Integrated Water Resources Management-based Basin Development Strategy 2016-2020 for the Lower Mekong Basin
The Basin Development Strategy for 2016- 2020 (henceforth BDS 2016-2020) replaces the 2011-2015 Strategy. This updating re ects the dynamic challenges encountered in the Lower Mekong Basin (LMB).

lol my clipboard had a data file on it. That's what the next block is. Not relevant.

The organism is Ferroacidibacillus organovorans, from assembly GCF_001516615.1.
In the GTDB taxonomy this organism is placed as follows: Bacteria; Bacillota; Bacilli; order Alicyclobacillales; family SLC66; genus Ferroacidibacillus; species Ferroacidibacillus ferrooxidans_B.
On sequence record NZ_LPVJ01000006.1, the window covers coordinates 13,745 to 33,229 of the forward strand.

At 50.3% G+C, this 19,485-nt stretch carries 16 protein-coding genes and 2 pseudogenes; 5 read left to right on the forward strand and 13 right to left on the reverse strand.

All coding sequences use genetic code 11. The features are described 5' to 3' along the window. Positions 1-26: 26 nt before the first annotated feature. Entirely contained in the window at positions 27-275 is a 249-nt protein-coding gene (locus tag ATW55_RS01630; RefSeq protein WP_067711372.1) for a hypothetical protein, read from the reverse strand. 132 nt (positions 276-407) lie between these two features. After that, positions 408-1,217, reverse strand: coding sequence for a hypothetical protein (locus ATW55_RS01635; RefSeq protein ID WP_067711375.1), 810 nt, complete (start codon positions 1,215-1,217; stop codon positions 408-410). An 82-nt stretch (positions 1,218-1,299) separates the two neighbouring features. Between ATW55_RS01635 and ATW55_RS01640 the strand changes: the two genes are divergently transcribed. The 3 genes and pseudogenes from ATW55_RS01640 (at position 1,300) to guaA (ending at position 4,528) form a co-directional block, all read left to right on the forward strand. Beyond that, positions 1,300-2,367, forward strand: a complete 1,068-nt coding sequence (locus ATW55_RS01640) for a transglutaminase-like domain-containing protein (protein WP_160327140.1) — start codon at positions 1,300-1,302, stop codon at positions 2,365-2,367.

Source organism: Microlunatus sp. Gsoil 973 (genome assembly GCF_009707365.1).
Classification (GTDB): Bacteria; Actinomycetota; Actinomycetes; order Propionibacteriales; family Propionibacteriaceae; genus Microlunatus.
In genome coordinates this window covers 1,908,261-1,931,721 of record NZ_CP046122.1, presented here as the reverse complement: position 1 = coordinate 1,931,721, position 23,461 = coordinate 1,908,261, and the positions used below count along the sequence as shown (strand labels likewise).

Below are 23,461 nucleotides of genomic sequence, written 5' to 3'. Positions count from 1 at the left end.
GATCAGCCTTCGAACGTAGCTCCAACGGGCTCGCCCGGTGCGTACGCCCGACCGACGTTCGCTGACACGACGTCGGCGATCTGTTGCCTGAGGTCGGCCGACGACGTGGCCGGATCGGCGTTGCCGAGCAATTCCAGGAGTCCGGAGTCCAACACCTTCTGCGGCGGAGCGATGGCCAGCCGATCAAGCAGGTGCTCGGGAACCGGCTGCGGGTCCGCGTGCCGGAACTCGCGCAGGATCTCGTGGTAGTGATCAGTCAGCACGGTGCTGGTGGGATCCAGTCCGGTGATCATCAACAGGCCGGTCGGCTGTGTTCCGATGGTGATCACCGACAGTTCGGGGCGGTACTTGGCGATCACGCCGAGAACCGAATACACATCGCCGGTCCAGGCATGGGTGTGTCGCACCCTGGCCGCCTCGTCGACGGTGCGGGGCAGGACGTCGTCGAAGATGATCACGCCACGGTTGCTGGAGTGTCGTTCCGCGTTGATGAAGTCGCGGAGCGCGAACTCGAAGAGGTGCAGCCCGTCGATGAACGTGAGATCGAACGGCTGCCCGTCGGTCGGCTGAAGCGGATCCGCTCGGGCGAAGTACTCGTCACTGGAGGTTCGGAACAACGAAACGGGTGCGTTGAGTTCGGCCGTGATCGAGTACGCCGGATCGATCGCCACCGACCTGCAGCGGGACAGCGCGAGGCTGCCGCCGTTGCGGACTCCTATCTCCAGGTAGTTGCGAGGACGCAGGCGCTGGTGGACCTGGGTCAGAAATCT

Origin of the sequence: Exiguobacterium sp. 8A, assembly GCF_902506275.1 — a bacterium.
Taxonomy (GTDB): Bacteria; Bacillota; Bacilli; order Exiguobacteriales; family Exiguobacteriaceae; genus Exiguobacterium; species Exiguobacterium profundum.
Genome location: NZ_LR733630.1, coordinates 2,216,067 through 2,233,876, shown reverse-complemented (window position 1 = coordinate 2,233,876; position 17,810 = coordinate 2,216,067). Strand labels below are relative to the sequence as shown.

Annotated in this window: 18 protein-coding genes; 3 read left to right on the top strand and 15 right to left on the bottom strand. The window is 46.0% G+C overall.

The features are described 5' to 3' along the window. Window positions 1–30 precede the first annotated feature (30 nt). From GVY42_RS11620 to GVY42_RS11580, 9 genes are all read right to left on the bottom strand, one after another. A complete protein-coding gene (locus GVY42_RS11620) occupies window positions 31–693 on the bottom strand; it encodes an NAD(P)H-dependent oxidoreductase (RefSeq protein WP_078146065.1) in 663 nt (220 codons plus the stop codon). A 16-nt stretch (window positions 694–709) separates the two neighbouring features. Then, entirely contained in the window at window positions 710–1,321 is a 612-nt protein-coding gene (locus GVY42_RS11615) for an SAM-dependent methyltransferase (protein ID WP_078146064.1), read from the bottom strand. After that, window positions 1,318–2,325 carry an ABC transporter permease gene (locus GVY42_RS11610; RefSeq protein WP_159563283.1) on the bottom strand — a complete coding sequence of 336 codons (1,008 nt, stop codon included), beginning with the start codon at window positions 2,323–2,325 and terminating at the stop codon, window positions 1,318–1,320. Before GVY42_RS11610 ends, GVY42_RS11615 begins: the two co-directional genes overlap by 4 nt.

The Mekong, one of the world’s greatest rivers, is an exceptionally complex system with high intra-annual and inter-annual ow variability caused by the Southwest Monsoon, bringing both great risks and opportunities. It is also a rapidly changing river because of its contribution to the rapid economic development of the basin countries, but also as a consequence of this development on the river itself, including the impacts of increasing population, urbanisation and industrialisation. Adding to these on-going changes are uncertain futures, particularly as a consequence of climate change. In all river basins, futures are uncertain and solutions are always provisional. This is particularly so in the Mekong basin due to the rapidity of change, within and outside the water sector. The dynamic updating of the Strategy is an essential response to these challenges. This updating aims to engage stakeholders in a regular cycle of cooperative engagement, re ective analysis, adaptive strategy preparation and pragmatic, achievable action.